Debutant spinner Ajaz Patel yesterday took five wickets to lead a never-say-die approach from New Zealand’s bowlers as they pulled off a thrilling four-run win over an indisciplined Pakistan in the first Test in Abu Dhabi.
Defending a modest 176-run target, New Zealand bowlers led by Patel (5-59), fast bowler Neil Wagner (2-27) and Ish Sodhi (2-37) bowled out Pakistan for 171 on a drama-packed fourth day at Sheikh Zayed Stadium.
It was the fifth smallest win in terms of runs in Test cricket history and gave New Zealand a 1-0 lead in the three-match series.
“The attitude, certainly today and throughout the game, was brilliant,” said New Zealand captain Kane Williamson, who has nine wins in his 18 Tests in charge. “How those two bowlers Ajaz and Wagner bowled, for almost 20 overs, was brilliant. We knew the surface was not an easy one. There was considerable turn from day one and all the spinners bowled well.”
Azhar Ali fought a lone battle for Pakistan with 65 and was the last man out when he was trapped leg before wicket by Patel.
He reviewed Bruce Oxenford’s decision, but the review system upheld it.
Resuming on 37-0, Pakistan began the day as favorites to chase down the 176 they needed for victory, although New Zealand would have taken some hope from Pakistan’s failure at the same ground last year to chase 136 against Sri Lanka.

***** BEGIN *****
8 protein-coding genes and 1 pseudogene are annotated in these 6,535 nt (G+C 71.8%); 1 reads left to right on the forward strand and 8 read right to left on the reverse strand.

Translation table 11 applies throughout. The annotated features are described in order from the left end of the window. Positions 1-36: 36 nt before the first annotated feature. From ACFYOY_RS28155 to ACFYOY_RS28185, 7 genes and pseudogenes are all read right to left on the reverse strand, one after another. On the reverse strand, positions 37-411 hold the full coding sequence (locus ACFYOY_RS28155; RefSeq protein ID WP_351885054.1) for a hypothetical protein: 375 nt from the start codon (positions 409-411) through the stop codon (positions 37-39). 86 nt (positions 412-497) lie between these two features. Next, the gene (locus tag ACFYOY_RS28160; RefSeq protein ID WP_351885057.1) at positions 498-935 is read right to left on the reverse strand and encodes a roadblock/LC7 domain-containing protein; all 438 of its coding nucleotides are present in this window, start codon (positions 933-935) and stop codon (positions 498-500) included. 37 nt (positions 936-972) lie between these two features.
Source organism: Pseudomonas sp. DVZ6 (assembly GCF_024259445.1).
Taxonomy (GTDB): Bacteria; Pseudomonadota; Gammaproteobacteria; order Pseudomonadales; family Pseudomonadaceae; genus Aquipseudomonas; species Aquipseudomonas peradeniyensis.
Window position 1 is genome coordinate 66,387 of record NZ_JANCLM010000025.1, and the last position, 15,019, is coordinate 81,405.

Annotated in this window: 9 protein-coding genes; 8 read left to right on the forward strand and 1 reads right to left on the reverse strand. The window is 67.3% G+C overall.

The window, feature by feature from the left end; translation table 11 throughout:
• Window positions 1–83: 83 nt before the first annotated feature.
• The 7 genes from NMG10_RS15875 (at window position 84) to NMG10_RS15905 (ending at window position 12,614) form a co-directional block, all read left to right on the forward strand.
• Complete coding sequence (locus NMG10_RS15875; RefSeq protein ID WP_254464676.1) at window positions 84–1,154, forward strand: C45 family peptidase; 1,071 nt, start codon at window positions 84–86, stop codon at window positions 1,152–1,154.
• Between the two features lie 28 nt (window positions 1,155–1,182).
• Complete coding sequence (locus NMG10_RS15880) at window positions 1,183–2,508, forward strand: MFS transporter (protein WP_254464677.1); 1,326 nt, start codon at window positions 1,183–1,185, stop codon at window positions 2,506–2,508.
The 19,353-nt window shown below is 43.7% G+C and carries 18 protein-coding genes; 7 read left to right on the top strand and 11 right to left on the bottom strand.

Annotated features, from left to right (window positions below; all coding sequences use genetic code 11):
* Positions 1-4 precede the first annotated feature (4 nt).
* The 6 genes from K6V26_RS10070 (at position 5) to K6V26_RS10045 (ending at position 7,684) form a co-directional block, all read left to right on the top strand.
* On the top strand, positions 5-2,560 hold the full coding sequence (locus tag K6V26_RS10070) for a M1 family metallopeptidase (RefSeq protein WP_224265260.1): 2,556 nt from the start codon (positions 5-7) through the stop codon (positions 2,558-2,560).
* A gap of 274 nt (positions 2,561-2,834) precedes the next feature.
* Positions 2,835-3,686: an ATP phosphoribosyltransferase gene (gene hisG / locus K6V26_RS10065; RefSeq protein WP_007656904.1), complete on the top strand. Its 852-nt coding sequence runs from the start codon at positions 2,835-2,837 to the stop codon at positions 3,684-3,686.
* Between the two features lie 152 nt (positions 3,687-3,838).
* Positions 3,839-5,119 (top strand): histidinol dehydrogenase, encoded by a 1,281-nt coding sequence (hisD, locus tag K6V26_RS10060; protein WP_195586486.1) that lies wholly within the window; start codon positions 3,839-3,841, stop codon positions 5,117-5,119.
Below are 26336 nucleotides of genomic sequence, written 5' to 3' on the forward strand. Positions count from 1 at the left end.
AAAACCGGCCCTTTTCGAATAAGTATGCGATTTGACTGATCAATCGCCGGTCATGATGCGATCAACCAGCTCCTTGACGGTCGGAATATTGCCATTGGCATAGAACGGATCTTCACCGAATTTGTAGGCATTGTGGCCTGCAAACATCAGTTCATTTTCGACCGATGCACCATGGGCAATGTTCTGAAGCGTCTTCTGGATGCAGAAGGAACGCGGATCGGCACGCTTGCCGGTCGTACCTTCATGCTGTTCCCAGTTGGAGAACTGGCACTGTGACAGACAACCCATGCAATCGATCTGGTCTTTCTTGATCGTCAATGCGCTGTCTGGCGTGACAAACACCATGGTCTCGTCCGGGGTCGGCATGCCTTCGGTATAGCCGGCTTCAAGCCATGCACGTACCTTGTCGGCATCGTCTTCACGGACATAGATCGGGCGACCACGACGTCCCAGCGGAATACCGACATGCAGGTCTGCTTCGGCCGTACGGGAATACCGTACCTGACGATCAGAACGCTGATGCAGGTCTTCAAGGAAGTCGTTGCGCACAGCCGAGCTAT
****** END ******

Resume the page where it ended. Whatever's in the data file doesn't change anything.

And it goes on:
Spinners Patel and Sodhi opened the bowling and immediately caused problems as Pakistan lost three wickets in the first six overs.
Imam-ul-Haq was trapped leg before for 27 to a full length ball by left-arm spinner Patel in the fifth over. In the sixth, Sodhi had Mohammad Hafeez caught in the covers and then three balls later held on to a return catch low to his left as Haris Sohail drove a full toss back at him.
Pakistani nerves were eased by the sight of Azhar and Asad Shafiq carefully rebuilding the innings with a fourth-wicket partnership of 82.
Shafiq made a cultured 45, becoming the 11th Pakistan player to reach 4,000 runs in Test cricket, but his dismissal in the final over before lunch, edging Neil Wagner to wicketkeeper B.J. Watling, changed the game as Pakistan lost their final seven wickets for just 41.
After lunch, Babar Azam ran himself out for 13, the guilty party in a mix-up with Azhar, and skipper Sarfraz Ahmed fell for a second time sweeping Patel, this time gloving the ball to Watling.
Bilal Asif tried to slog a straight ball from Patel and was bowled leaving Pakistan 154-7, still 22 runs short of victory.
The earlier measure at the crease had been replaced by chaos.
In the next over Wagner had Yasir Shah caught in the slips and then Hasan Ali attempted a slog-sweep off Patel, picking out substitute fielder Tim Southee on the midwicket boundary.
Azhar then tried to inch Pakistan across the line, farming the strike from Mohammad Abbas, but with five runs still needed to win Patel found the delivery to win the match for New Zealand.
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